"Because a guilty plea is a waiver of substantial constitutional rights, it must be a voluntary, knowing, and intelligent act done with sufficient awareness of the relevant circumstances and likely consequences." United States v. French, 719 F.2d 387, 390 (11th Cir.1983), cert. denied, 466 U.S. 960, 104 S.Ct. 2174, 80 L.Ed.2d 557 (1984). To determine whether a guilty plea is actually voluntary, knowing, and intelligent the district court judge must address the defendant in open court and meticulously follow the provisions for such a dialogue set forth in Fed.R.Crim.P. 11. United States v. Dayton, 604 F.2d 931, 936-38 (5th Cir.1979) (en banc ), cert. denied, 445 U.S. 904, 100 S.Ct. 1080, 63 L.Ed.2d 320 (1980).
The district court carefully followed the provisions of Fed.R.Crim.P. 11 before accepting Fairchild's guilty plea. The trial judge conducted an extensive colloquy with him. The court inquired about Fairchild's health, making sure that Fairchild was not under the influence of drugs, intoxicated or otherwise physically incapacitated; discussed with him his constitutional rights; the elements of the crime that the Government would have to prove; the minimum sentence for the crime charged; inquired about any coercion to plead guilty; and verified that Fairchild understood that he was waiving his right to trial. To every inquiry Fairchild responded that he understood, that he was not coerced, and that he was freely entering the plea. When the court verified the factual basis for the charges, Fairchild corrected one of the facts given by the Assistant United States Attorney and then personally agreed that the Government could prove all of the alleged facts if the case were tried.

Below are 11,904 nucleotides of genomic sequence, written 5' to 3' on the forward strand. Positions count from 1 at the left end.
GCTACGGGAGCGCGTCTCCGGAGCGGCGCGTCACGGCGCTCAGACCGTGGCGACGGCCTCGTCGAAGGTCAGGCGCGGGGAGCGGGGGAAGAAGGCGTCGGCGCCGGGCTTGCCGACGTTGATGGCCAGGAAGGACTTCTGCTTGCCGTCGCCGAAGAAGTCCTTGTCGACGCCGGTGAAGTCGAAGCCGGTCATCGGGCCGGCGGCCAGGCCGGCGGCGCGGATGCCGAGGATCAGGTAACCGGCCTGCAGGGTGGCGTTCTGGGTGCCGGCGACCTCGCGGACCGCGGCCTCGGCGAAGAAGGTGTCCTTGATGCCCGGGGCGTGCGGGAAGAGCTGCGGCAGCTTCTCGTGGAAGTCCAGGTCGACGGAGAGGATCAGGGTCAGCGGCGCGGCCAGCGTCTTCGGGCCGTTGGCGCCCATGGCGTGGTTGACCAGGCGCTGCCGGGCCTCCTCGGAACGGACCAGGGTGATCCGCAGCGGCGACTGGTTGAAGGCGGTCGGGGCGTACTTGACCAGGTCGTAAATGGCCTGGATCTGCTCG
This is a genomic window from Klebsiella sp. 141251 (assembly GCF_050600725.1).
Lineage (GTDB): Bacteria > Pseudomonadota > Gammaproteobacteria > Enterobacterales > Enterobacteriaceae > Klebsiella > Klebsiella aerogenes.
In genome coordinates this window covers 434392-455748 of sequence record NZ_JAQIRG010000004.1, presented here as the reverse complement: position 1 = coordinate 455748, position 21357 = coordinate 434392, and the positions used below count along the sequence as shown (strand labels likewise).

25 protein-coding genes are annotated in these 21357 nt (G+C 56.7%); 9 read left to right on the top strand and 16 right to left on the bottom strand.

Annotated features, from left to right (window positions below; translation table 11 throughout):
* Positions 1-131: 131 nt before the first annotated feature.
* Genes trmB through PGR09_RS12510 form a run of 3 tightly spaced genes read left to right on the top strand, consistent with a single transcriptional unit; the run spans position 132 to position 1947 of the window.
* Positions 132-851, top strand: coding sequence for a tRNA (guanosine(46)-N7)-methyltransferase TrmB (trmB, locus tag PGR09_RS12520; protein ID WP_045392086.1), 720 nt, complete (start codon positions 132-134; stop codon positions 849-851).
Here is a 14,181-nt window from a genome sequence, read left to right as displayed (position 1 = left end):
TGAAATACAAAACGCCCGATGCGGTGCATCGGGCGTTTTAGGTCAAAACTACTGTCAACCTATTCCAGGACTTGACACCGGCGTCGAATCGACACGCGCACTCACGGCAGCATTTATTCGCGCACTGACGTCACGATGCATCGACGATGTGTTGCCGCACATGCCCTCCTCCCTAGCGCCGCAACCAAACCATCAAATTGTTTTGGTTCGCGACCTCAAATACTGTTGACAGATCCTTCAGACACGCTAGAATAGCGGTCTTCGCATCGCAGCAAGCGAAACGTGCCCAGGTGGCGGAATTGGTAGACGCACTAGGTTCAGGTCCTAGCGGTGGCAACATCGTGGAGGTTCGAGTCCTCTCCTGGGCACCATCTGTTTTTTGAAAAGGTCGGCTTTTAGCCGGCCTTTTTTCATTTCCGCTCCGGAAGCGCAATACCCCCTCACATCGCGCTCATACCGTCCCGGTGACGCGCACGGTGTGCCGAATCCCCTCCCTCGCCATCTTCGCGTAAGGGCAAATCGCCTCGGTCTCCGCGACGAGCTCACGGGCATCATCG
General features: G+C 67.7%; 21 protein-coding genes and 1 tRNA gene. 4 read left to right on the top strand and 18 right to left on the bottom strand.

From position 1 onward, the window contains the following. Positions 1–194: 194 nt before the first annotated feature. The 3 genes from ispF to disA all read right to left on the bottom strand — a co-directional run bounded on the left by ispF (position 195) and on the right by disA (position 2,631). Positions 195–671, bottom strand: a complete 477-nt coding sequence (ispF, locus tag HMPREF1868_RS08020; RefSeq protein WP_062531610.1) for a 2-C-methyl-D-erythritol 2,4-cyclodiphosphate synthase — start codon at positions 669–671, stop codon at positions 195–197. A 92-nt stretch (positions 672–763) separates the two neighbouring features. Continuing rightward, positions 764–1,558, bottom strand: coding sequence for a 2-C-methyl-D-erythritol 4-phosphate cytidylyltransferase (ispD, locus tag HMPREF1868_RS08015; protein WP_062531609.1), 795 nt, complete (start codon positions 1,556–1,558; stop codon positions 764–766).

Fairchild's own testimony, coupled with the district court's findings, both in accepting the guilty plea and in denying its withdrawal, speak strongly against Fairchild's claim. Where, as here, the provisions of Fed.R.Crim.P. 11 were scrupulously followed, the trial judge's determination that the plea was knowing, intelligent, and voluntary will only be overturned on a finding that the district court was clearly erroneous. Dayton, 604 F.2d at 941.
For these reasons, the judgment of the district court that Fairchild did receive competent counsel was not clearly erroneous, and the consequent denial of the motion to withdraw the guilty plea is due to be upheld.
Fairchild raises several additional points on appeal including claims that: (1) the indictment was duplicitous and vague; (2) the actions of the Assistant United States Attorney constituted prosecutorial vindictiveness; and (3) there was an insufficient factual basis to support the indictment. "A guilty plea, since it admits all the elements of a formal criminal charge, waives all nonjurisdictional defects in the proceedings against a defendant." United States v. Jackson, 659 F.2d 73, 74 (11th Cir.1981), cert. denied, 445 U.S. 1003, 102 S.Ct. 1637, 71 L.Ed.2d 870 (1982) quoting United States v. Saldana, 505 F.2d 628, 629 (5th Cir.1974) (summary calendar). These claims are all nonjurisdictional, and, as such, are waived by Fairchild's knowing and voluntary guilty plea.
Because we find that the district court has not erred and that Fairchild has failed to show that his plea was not knowing, intelligent, and voluntary, the conviction is
Had Fairchild succeeded in withdrawing his plea and going to trial, presumably this minimum sentence would have become his maximum exposure. Cf. North Carolina v. Pearce, 395 U.S. 711, 725-26, 89 S.Ct. 2072, 2080-81, 23 L.Ed.2d 656 (1969) (due process requires that vindictiveness against defendant for having successfully attacked first conviction must play no part in sentence he receives after new trial, and judge must justify more severe sentence by showing objective reasons based on defendant's conduct occurring after time of original sentencing proceeding)